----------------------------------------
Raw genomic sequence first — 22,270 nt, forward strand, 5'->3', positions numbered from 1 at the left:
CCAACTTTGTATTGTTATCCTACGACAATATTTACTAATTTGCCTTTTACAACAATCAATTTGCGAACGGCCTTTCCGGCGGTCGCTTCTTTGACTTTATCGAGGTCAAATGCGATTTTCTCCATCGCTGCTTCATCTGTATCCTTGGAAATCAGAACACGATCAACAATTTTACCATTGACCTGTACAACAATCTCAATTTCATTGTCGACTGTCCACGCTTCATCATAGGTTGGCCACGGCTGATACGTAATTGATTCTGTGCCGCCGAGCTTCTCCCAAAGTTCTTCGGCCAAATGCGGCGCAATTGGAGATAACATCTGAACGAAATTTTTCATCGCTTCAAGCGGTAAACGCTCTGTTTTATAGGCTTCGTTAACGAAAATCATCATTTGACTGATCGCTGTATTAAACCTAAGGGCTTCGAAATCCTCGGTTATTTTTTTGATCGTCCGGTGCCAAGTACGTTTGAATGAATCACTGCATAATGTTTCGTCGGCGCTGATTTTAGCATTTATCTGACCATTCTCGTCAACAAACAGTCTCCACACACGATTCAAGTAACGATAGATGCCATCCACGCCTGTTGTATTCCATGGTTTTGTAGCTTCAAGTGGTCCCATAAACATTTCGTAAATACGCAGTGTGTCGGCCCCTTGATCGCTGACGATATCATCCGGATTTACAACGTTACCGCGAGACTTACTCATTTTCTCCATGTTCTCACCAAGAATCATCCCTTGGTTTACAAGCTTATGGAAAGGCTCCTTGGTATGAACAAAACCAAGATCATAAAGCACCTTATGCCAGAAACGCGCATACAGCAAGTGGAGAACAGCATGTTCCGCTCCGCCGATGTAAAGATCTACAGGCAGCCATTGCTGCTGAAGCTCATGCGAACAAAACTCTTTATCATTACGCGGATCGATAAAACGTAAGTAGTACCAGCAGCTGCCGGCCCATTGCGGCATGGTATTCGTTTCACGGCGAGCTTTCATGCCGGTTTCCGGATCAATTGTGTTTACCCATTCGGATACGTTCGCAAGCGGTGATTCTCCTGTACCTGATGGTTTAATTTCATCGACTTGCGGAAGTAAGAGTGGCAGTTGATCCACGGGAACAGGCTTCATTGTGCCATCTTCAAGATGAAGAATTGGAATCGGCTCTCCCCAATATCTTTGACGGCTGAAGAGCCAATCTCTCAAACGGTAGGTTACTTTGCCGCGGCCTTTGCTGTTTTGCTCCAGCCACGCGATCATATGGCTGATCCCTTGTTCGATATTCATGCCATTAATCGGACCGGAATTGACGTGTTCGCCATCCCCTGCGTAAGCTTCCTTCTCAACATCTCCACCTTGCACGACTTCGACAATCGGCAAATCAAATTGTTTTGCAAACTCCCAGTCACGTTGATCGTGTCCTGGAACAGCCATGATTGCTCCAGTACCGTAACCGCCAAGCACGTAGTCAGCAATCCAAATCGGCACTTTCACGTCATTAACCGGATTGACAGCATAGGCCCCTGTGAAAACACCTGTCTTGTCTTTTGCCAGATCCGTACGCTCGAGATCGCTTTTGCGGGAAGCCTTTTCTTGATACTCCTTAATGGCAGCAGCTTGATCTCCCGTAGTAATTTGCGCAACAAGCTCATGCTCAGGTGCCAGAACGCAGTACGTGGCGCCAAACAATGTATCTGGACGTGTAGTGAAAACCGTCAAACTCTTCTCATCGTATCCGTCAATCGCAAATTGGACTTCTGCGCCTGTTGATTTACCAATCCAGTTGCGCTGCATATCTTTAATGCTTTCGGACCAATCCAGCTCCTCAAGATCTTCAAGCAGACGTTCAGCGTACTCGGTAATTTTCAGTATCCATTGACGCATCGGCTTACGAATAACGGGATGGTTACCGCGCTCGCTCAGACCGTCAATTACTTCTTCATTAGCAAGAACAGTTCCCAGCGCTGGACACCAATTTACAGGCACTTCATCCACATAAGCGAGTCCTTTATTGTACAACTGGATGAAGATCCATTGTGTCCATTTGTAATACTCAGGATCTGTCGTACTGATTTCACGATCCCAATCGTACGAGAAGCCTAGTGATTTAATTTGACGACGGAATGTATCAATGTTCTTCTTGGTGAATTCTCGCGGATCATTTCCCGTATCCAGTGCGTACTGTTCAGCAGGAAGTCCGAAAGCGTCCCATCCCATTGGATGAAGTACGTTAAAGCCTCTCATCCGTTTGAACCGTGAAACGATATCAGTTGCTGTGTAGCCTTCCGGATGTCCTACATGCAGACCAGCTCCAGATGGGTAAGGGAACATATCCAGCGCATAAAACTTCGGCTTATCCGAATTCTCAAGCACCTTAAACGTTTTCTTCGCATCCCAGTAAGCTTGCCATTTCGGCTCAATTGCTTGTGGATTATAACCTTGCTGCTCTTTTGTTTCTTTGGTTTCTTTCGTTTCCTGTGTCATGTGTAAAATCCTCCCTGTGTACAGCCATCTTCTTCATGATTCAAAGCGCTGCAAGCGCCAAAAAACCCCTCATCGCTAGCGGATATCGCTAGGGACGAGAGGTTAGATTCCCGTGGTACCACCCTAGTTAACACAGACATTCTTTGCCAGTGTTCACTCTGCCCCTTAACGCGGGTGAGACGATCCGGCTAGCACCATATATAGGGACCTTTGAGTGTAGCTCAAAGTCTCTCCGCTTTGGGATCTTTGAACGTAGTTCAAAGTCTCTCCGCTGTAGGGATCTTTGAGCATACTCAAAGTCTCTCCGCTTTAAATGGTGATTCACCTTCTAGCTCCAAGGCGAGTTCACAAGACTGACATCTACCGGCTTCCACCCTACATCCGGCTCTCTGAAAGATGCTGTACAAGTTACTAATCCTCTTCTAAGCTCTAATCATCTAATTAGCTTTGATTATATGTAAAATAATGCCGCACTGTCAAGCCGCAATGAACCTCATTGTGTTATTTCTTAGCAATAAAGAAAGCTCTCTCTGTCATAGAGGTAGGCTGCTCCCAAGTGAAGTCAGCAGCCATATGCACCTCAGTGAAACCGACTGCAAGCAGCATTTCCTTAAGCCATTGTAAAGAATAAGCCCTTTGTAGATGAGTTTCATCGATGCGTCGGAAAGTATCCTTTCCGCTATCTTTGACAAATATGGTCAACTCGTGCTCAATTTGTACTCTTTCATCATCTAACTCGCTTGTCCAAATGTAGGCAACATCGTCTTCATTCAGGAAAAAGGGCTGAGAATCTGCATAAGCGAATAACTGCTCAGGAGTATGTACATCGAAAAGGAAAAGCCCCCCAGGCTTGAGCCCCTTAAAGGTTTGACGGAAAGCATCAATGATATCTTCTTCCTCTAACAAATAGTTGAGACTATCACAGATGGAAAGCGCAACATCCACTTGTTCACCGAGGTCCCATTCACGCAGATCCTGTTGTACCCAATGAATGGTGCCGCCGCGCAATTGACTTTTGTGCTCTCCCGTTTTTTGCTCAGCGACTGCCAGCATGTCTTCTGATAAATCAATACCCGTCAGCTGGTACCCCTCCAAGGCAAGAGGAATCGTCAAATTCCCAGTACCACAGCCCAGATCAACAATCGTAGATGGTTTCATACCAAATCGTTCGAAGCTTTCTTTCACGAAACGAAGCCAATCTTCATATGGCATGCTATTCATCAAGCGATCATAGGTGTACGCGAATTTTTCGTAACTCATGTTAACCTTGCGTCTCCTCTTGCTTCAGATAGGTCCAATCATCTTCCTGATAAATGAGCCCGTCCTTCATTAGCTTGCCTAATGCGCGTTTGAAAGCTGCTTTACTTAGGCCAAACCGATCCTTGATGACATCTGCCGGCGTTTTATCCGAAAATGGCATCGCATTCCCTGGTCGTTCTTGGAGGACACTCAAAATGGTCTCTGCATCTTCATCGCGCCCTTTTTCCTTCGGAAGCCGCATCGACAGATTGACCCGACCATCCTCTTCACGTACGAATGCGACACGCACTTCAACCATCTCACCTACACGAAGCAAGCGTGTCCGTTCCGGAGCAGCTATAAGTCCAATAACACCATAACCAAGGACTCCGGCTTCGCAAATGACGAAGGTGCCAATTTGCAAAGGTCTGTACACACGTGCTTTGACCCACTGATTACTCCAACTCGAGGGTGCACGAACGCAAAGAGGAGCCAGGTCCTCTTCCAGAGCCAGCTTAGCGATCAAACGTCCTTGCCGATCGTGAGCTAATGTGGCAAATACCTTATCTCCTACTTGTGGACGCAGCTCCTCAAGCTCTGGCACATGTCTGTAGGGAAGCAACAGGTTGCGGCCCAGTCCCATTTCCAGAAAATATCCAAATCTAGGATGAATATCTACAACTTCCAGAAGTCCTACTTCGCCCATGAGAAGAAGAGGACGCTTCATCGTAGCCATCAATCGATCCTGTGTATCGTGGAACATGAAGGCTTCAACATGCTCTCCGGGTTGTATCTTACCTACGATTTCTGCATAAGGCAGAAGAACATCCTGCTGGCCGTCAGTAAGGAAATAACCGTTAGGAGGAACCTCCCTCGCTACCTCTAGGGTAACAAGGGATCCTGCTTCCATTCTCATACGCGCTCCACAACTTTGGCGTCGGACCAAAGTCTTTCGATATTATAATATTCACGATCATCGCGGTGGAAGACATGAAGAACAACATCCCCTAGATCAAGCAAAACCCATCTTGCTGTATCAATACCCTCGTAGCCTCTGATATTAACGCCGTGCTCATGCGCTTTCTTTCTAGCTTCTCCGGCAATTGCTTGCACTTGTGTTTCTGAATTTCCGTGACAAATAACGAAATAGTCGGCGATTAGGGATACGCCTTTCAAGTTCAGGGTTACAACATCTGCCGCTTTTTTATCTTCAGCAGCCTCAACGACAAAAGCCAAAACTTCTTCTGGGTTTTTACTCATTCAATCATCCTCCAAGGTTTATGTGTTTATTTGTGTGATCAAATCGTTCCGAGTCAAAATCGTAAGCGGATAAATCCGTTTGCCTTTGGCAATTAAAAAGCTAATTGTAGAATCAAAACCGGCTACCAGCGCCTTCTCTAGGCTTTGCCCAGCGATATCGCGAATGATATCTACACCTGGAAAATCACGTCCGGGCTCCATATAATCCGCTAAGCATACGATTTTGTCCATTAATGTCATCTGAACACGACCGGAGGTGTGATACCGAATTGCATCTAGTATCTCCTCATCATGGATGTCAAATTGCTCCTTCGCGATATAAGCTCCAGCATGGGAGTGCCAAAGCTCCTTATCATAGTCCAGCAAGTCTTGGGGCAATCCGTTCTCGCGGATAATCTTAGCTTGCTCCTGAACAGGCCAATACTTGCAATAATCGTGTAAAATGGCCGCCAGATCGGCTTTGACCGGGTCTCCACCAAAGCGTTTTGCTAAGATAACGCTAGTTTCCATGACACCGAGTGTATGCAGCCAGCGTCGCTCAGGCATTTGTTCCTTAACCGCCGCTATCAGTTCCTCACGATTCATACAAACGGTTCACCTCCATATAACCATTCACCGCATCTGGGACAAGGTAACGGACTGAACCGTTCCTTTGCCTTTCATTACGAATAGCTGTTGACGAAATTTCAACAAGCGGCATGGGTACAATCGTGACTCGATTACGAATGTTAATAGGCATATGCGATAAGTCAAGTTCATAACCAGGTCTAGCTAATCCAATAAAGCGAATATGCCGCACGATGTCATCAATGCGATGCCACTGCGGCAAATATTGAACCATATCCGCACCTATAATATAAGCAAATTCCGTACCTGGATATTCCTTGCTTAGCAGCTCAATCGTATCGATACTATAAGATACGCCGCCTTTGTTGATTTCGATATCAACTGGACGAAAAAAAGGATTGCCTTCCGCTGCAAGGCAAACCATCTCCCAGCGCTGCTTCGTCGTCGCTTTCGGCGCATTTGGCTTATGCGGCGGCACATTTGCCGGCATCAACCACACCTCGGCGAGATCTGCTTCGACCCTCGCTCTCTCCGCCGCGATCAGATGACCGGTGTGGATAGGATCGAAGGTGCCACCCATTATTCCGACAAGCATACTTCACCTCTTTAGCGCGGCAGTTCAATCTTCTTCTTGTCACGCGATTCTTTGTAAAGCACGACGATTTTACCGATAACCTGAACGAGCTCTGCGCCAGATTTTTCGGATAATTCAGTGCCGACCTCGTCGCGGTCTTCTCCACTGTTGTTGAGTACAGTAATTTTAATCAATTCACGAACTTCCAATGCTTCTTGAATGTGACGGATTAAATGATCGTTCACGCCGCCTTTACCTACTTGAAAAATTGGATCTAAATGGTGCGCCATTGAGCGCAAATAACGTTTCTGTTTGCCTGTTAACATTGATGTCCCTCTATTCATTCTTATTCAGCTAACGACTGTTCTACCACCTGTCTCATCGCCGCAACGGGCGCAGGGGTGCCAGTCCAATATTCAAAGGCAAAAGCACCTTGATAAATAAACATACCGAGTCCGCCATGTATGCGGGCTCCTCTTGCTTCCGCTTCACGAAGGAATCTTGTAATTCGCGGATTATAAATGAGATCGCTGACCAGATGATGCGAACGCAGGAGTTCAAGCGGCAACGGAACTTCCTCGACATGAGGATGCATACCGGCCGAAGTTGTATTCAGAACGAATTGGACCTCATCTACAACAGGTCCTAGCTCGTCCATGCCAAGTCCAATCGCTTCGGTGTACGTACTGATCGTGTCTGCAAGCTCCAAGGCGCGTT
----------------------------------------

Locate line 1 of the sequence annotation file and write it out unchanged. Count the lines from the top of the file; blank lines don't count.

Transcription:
Raw genomic sequence first — 22,270 nt, forward strand, 5'->3', positions numbered from 1 at the left: